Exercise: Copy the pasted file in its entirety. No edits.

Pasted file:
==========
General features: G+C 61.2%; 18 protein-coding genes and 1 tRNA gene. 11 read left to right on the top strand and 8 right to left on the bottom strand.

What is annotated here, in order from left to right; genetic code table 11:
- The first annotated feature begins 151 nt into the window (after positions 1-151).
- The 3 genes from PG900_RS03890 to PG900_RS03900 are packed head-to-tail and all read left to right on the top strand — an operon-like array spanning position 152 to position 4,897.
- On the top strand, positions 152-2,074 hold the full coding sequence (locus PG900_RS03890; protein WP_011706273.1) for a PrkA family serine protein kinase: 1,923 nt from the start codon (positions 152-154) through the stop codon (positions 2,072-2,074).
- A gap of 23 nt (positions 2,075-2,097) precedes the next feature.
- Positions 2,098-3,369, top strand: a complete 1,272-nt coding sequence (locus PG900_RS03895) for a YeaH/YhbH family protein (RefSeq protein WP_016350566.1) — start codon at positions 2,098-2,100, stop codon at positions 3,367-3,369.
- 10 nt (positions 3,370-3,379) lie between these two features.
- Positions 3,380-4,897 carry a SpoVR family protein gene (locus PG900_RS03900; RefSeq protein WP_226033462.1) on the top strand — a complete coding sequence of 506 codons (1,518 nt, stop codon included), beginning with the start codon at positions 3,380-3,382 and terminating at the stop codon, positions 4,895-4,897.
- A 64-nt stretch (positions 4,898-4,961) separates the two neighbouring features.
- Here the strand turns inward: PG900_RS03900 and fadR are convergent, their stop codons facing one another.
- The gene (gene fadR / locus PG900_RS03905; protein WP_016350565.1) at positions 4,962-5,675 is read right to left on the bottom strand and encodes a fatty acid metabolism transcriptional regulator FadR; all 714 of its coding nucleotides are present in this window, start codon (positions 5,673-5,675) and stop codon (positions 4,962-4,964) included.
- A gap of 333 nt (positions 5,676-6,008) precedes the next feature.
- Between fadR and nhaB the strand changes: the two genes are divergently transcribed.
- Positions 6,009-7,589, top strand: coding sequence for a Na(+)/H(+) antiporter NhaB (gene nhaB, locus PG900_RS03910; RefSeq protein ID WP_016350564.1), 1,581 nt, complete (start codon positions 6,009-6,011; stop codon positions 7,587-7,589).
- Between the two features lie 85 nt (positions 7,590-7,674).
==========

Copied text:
General features: G+C 61.2%; 18 protein-coding genes and 1 tRNA gene. 11 read left to right on the top strand and 8 right to left on the bottom strand.

What is annotated here, in order from left to right; genetic code table 11:
- The first annotated feature begins 151 nt into the window (after positions 1-151).
- The 3 genes from PG900_RS03890 to PG900_RS03900 are packed head-to-tail and all read left to right on the top strand — an operon-like array spanning position 152 to position 4,897.
- On the top strand, positions 152-2,074 hold the full coding sequence (locus PG900_RS03890; protein WP_011706273.1) for a PrkA family serine protein kinase: 1,923 nt from the start codon (positions 152-154) through the stop codon (positions 2,072-2,074).
- A gap of 23 nt (positions 2,075-2,097) precedes the next feature.
- Positions 2,098-3,369, top strand: a complete 1,272-nt coding sequence (locus PG900_RS03895) for a YeaH/YhbH family protein (RefSeq protein WP_016350566.1) — start codon at positions 2,098-2,100, stop codon at positions 3,367-3,369.
- 10 nt (positions 3,370-3,379) lie between these two features.
- Positions 3,380-4,897 carry a SpoVR family protein gene (locus PG900_RS03900; RefSeq protein WP_226033462.1) on the top strand — a complete coding sequence of 506 codons (1,518 nt, stop codon included), beginning with the start codon at positions 3,380-3,382 and terminating at the stop codon, positions 4,895-4,897.
- A 64-nt stretch (positions 4,898-4,961) separates the two neighbouring features.
- Here the strand turns inward: PG900_RS03900 and fadR are convergent, their stop codons facing one another.
- The gene (gene fadR / locus PG900_RS03905; protein WP_016350565.1) at positions 4,962-5,675 is read right to left on the bottom strand and encodes a fatty acid metabolism transcriptional regulator FadR; all 714 of its coding nucleotides are present in this window, start codon (positions 5,673-5,675) and stop codon (positions 4,962-4,964) included.
- A gap of 333 nt (positions 5,676-6,008) precedes the next feature.
- Between fadR and nhaB the strand changes: the two genes are divergently transcribed.
- Positions 6,009-7,589, top strand: coding sequence for a Na(+)/H(+) antiporter NhaB (gene nhaB, locus PG900_RS03910; RefSeq protein ID WP_016350564.1), 1,581 nt, complete (start codon positions 6,009-6,011; stop codon positions 7,587-7,589).
- Between the two features lie 85 nt (positions 7,590-7,674).